In Angry White Pyjamas, Twigger writes:

Paul used the honorific ‘Kancho’ whenever he spoke of Shioda, the founder.  At the dojo Paul said he was respectfully known as Kancho Sensei.  Later, Frank pointed out that kancho also meant ‘enema’ in Japanese.  I made a mental note to learn the correct pronunciation for the founder’s title.

As expats who have taught Japanese children know, kancho does not just mean “enema.”   It is also means something like “goose.”  And I’m not talking about Christmas dinner, I’m talking about the schoolyard.

In Japan, kancho is wear one kid puts the index fingers and thumbs of the hands together and intertwines the remaining fingers in order to form a sort of torpedo with the index fingers that he uses to perform a sneak attack on the anus of unsuspecting friends, foreign English teachers, etc.  (Yes, these are Japanese kids I am writing about.)  You can get any foreign English teacher in Japan to jump or flinch by simply mentioning kancho or preparing for kancho.

To prepare for kancho, the shape of the hands is key.  It is exactly like the Uttarabodhi mudra of Buddhism.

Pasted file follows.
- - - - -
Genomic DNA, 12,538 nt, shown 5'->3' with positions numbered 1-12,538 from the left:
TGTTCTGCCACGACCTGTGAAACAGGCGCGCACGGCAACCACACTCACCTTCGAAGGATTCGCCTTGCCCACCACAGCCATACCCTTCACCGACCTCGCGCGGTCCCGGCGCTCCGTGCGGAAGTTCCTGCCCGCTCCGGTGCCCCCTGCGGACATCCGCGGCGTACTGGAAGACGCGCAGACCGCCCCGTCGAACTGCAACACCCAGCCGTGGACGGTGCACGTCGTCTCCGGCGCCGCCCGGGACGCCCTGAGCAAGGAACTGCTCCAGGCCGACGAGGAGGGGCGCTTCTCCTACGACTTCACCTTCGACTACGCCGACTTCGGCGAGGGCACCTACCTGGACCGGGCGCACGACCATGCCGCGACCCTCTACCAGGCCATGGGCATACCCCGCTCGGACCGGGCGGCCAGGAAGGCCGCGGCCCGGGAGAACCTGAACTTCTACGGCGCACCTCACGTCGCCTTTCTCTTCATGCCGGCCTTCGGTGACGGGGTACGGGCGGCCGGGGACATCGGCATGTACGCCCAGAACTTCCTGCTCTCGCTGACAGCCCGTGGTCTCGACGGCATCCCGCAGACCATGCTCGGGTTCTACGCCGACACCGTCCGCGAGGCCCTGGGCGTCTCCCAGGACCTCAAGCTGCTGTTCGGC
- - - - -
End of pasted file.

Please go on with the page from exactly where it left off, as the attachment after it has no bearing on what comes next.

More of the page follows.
Depending on your proclivities, it is either hilarious or profound that Uttarabodhi mudra means “Mudra of the Highest Enlightenment.”


As one place notes: “The divining rod.  Like lightening–spark your flame… Open. Strong. All encompassing, not exclusive… Use this naturally, to feel your fullness… Enjoy the expansion of the inhale and release of the exhale.  You are your own divine teacher.”

Ummm… yeah…

If you study ninjutsu, you might recognise this mudra.  I wouldn’t surprise me if the first kancho was a devastating ninja sneak attack.

Anyhow, the kanji for Kancho Sensei’s kancho is , I believe 館長, which means something like “house leader.”  The kanji for enema is 灌腸, which means something like “irrigate intestines.”  Finally, there is a third meaning and a third kanji for kancho.  The Jim Breen WWWJDIC says the meaning is “prank where the anal region of another person is poked with index fingers” and the third kanji is 浣腸, but I don’t know if this kanji goes with the definition or not.  Moreover, I can’t find a meaning for 浣, although it obviously exists.  So the kancho schoolyard game is title either “X the intestines” or “irrigate the intestines.”  Any game with intestines involved, though, is in my opinion not a winning proposition.